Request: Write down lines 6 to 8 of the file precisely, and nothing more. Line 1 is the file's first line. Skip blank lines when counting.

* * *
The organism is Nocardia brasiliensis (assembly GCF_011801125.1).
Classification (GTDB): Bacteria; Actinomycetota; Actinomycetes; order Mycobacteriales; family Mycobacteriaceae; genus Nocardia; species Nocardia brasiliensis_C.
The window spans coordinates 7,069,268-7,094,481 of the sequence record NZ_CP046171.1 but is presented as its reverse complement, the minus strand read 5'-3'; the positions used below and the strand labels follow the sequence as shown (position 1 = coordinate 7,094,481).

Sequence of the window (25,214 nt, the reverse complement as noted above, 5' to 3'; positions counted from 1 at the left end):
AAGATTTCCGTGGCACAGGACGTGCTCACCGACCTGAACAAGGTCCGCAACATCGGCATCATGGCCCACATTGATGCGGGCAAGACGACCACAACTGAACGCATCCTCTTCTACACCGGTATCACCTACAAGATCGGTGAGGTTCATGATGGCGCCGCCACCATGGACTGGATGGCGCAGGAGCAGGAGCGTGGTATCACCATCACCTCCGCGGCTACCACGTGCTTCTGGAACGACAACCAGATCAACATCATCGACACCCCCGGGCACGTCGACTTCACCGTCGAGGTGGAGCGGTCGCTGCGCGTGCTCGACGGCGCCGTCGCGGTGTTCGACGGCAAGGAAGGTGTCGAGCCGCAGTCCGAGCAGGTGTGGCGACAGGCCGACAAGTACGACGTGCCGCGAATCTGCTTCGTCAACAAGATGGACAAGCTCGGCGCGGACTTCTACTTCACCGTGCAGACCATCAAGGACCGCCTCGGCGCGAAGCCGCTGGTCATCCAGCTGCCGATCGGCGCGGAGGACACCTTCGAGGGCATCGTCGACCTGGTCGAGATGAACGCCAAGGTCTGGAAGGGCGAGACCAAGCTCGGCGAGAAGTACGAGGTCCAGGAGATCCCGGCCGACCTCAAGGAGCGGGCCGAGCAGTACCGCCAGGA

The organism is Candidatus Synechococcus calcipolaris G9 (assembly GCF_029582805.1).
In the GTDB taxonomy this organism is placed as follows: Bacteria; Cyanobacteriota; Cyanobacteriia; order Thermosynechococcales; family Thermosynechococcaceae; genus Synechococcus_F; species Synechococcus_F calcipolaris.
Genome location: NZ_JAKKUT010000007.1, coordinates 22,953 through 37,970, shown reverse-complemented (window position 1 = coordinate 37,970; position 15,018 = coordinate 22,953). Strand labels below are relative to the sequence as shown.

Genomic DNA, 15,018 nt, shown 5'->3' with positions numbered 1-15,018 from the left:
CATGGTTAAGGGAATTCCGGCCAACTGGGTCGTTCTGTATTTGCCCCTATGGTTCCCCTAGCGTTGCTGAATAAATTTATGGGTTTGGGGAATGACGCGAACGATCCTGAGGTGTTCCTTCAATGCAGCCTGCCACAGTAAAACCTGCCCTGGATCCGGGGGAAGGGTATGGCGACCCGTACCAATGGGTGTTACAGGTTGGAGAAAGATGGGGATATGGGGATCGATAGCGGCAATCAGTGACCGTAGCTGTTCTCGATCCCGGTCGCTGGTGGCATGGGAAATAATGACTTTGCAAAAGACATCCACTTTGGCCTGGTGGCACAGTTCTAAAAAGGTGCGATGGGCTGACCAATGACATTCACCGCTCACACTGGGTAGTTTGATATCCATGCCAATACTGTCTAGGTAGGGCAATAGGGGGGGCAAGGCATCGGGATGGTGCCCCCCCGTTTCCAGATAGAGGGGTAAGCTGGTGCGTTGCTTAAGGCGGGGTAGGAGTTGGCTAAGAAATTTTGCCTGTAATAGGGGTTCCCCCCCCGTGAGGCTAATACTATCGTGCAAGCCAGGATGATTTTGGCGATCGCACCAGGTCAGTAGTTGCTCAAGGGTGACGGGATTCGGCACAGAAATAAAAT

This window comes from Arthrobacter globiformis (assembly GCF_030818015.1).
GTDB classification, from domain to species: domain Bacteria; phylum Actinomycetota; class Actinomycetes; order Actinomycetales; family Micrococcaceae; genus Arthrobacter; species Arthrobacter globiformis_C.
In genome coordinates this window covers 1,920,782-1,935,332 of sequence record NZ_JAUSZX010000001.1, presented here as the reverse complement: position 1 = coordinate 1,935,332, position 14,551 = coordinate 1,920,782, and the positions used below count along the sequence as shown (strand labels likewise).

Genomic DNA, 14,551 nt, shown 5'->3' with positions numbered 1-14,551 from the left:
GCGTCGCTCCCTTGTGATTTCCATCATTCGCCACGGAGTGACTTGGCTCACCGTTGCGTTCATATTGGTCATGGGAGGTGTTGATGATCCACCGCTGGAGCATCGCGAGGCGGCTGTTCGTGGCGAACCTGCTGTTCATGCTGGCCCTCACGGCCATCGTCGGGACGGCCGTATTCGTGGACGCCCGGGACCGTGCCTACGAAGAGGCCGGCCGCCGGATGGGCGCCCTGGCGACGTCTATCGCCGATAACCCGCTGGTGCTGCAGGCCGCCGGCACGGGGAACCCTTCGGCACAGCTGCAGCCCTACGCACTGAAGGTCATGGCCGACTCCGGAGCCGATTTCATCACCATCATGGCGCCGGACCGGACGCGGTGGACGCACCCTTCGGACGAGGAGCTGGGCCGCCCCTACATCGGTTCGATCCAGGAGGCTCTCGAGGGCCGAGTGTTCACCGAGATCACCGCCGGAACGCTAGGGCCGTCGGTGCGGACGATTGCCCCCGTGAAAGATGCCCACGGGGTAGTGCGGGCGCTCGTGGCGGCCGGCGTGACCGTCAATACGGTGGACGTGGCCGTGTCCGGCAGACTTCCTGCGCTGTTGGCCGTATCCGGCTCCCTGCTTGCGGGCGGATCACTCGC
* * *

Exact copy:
The organism is Candidatus Synechococcus calcipolaris G9 (assembly GCF_029582805.1).
In the GTDB taxonomy this organism is placed as follows: Bacteria; Cyanobacteriota; Cyanobacteriia; order Thermosynechococcales; family Thermosynechococcaceae; genus Synechococcus_F; species Synechococcus_F calcipolaris.
Genome location: NZ_JAKKUT010000007.1, coordinates 22,953 through 37,970, shown reverse-complemented (window position 1 = coordinate 37,970; position 15,018 = coordinate 22,953). Strand labels below are relative to the sequence as shown.